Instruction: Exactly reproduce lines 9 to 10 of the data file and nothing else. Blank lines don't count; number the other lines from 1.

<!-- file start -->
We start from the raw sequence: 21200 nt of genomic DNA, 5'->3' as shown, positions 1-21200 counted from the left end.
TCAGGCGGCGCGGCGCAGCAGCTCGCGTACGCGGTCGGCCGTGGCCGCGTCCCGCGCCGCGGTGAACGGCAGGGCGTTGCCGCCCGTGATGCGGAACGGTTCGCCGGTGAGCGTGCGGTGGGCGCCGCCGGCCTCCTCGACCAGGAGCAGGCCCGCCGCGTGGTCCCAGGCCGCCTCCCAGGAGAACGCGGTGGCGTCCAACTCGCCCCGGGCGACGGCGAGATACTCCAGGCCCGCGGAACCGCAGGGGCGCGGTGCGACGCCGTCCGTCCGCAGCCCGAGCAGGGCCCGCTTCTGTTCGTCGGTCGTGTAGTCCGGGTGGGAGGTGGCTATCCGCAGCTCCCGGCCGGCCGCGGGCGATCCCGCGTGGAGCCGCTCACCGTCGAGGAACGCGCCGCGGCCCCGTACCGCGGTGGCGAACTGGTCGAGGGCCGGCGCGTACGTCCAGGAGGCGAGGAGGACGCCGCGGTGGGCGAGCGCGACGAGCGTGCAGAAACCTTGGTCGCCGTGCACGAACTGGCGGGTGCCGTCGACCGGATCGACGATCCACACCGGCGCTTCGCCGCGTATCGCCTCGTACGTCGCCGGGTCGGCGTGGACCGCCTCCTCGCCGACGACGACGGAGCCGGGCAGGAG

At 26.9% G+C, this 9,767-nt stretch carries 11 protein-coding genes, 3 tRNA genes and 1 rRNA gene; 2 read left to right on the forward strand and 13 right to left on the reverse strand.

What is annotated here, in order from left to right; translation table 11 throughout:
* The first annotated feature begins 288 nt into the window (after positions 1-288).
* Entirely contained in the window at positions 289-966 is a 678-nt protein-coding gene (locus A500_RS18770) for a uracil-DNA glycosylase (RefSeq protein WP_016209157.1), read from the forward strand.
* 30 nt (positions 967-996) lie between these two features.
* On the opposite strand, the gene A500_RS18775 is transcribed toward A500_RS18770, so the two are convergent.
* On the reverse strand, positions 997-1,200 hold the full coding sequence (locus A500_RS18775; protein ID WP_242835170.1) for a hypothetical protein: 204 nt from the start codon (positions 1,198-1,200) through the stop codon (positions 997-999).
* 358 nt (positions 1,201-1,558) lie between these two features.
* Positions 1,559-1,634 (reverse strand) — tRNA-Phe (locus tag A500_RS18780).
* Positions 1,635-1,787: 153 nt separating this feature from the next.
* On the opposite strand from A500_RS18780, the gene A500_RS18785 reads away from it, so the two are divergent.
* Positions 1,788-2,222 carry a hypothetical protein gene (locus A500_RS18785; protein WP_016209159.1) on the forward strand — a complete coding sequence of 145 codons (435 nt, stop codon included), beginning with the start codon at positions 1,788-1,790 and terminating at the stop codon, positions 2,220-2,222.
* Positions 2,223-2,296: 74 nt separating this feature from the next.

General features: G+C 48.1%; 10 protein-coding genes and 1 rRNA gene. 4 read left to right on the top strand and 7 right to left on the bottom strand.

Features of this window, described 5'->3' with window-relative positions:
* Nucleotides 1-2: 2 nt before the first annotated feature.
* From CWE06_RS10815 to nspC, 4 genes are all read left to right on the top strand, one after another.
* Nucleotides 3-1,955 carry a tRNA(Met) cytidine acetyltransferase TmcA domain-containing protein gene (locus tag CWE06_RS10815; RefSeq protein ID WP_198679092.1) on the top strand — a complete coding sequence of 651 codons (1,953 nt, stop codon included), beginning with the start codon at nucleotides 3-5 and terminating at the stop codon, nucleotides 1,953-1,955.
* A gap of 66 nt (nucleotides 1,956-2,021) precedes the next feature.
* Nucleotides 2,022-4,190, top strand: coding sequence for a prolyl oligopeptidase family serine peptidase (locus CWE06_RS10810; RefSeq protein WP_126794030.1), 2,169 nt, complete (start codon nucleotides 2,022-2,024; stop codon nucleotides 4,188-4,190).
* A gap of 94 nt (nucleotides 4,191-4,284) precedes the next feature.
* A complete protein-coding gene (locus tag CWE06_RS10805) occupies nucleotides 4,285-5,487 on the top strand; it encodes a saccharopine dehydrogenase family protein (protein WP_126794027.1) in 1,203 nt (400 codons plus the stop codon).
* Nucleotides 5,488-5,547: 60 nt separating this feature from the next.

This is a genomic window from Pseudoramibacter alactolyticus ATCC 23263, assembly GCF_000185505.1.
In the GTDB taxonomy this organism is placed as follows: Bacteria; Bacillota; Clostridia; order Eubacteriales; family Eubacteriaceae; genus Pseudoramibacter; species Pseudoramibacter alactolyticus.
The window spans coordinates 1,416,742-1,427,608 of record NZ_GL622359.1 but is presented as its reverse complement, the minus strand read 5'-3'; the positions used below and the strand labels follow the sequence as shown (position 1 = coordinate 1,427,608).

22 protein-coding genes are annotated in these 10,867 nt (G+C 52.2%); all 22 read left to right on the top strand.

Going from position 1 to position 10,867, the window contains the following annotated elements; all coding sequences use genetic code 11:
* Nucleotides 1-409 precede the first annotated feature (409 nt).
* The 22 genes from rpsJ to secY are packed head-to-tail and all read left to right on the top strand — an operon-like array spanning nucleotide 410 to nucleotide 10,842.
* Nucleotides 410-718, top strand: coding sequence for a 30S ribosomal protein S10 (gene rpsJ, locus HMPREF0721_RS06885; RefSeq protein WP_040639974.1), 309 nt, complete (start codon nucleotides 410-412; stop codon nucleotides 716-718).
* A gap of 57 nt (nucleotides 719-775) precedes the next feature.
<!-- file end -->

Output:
* On the reverse strand, positions 997-1,200 hold the full coding sequence (locus A500_RS18775; protein ID WP_242835170.1) for a hypothetical protein: 204 nt from the start codon (positions 1,198-1,200) through the stop codon (positions 997-999).
* 358 nt (positions 1,201-1,558) lie between these two features.